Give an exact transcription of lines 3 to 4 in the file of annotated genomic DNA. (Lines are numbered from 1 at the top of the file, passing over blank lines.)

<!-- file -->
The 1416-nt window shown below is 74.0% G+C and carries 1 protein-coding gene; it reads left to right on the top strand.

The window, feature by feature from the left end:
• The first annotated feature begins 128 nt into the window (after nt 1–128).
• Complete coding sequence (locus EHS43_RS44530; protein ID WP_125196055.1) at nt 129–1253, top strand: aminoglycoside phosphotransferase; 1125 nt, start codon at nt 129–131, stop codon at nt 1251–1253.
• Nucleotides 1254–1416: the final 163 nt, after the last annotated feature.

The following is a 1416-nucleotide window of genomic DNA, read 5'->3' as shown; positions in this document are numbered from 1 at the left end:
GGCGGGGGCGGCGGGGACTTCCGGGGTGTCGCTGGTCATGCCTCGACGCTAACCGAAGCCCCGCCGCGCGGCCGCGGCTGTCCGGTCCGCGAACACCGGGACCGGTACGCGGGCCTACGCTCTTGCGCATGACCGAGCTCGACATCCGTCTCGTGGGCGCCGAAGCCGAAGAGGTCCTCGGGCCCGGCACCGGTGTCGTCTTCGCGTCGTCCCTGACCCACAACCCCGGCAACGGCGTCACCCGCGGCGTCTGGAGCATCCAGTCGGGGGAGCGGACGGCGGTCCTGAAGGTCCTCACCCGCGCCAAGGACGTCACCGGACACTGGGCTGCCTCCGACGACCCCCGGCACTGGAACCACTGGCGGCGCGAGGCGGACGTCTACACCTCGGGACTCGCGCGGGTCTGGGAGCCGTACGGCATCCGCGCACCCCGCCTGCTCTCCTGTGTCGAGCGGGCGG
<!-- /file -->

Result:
• The first annotated feature begins 128 nt into the window (after nt 1–128).
• Complete coding sequence (locus EHS43_RS44530; protein ID WP_125196055.1) at nt 129–1253, top strand: aminoglycoside phosphotransferase; 1125 nt, start codon at nt 129–131, stop codon at nt 1251–1253.